With some of the unique stresses facing organisations today, there is renewed focus on being a great leader. Considering the amount of past corporate scandals, you could easily be led to believe that authenticity and integrity is not something leaders pay much attention to.
Many leaders are already realising the benefits of authentic leadership. Gen Y managers know they need to lead more with the heart if they are to get the best out of their staff and people are happiest at work when they feel they are making a difference, and living to their purpose. Let’s get honest here; productive and high performing staff ultimately leads to a higher performing bottom line.
So what are some of the most common traits of an authentic leader?
Being a compassionate leader means being able to respond to the needs of not just employees but also the needs of those people external to the organisations such as the local community. Authentic leaders tend to look at the greater good and for them, it is important to make a real difference to those they work with. It is compassion with true purpose.
Authentic leaders recognise that each person is unique and has differing needs, wants and values. They also recognise that employees like to be valued and rewarded and seek out reward and recognition schemes that staff resonate with. They respond to people as individuals recognizing their differences.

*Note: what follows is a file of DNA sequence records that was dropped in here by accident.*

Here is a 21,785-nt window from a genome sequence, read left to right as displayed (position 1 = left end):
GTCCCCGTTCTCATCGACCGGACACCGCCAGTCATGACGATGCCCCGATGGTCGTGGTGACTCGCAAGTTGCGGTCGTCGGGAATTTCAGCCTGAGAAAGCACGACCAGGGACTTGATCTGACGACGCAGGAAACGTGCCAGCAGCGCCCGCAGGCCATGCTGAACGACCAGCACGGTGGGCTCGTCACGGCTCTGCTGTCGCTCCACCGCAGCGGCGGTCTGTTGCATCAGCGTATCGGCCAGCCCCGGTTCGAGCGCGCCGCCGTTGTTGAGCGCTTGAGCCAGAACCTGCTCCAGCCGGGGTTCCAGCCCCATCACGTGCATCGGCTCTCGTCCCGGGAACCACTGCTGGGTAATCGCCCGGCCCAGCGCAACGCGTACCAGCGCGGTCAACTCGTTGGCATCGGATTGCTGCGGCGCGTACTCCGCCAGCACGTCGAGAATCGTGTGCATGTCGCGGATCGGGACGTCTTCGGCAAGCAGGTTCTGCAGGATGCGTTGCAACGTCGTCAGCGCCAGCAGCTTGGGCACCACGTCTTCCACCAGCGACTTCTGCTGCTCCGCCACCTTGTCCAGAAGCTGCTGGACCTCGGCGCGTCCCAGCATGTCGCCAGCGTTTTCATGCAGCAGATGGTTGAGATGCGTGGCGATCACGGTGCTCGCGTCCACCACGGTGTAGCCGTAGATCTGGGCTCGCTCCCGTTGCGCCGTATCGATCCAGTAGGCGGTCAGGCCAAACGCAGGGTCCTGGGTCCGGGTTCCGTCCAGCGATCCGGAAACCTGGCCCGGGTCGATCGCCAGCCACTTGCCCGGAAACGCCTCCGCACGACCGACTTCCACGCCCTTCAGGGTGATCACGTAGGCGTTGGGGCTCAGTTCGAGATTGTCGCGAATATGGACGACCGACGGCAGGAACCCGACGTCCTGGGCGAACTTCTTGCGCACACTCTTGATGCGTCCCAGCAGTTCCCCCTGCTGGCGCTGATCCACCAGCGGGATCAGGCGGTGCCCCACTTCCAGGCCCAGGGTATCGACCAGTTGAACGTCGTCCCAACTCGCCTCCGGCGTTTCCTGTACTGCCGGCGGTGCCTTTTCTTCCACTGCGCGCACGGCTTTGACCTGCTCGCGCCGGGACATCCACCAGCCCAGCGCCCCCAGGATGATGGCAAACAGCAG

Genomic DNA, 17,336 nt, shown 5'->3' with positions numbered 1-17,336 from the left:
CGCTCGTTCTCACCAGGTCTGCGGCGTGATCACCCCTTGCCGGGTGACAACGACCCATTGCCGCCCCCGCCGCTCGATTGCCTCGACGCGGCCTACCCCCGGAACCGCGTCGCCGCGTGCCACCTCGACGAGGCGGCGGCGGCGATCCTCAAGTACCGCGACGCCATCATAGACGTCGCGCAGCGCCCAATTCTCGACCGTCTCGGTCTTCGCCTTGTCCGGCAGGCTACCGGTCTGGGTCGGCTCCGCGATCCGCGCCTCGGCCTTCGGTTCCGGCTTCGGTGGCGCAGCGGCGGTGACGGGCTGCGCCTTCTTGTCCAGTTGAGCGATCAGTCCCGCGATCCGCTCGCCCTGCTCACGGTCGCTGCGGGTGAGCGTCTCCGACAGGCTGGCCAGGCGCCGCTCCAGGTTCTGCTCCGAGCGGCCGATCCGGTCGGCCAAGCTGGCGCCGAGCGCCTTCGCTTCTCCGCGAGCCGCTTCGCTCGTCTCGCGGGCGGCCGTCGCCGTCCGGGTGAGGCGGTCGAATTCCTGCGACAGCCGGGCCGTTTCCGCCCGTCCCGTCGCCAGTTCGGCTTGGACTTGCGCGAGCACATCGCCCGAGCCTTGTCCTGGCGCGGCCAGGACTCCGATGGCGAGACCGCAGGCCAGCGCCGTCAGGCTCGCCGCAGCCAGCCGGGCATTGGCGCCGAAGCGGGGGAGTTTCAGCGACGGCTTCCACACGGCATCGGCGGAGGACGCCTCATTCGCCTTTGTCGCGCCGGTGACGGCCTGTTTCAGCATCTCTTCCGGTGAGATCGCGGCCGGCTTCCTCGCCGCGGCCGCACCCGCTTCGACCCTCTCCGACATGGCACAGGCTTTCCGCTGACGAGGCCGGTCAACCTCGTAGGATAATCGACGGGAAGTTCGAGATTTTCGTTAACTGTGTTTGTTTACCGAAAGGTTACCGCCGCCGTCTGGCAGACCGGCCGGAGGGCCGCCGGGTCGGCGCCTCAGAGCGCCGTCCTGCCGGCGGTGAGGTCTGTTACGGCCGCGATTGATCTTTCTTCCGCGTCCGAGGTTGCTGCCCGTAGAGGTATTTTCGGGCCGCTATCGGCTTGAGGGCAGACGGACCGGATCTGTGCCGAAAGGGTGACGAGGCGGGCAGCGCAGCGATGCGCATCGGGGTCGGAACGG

Authentic leaders have open channels of communication. They recognise the need to communicate so that other people feel part of what is happening in the organisations. They invite people to join into conversations and encourage feedback. Their vision is often a response to the need of the community and they encourage other people to accompany them on their journey to a better place.
They understand the impact they have on other people. It is important to them to adjust their approach so that it makes the most effective impact according to the needs of other people. In this strong sense of self, they have the ability to be resourceful, encourage and empower others and remain positive even in times of adversity.
5. Continuous learning
A good leader is aware that there is always something new to learn and they can always improve their knowledge and the way they use their knowledge. They are open-minded and are not complacent in their knowledge of themselves and the world around them.
6. Great listener
Authentic leaders take the time to actively listen to the people around them. They consistently listen out for new opportunities and solutions. They also realise the importance of good listening skills and that people feel far more engaged when they are listened to.
7. Lead from the heart, not the head.
An authentic leader adopts a strengths based approach rather than using a deficit model. They use their own strengths to draw out the strengths of others. They do not spend too much time focusing on the weaknesses of other people.
Stacey Ashley is the managing director of Ashley Coaching & Consulting.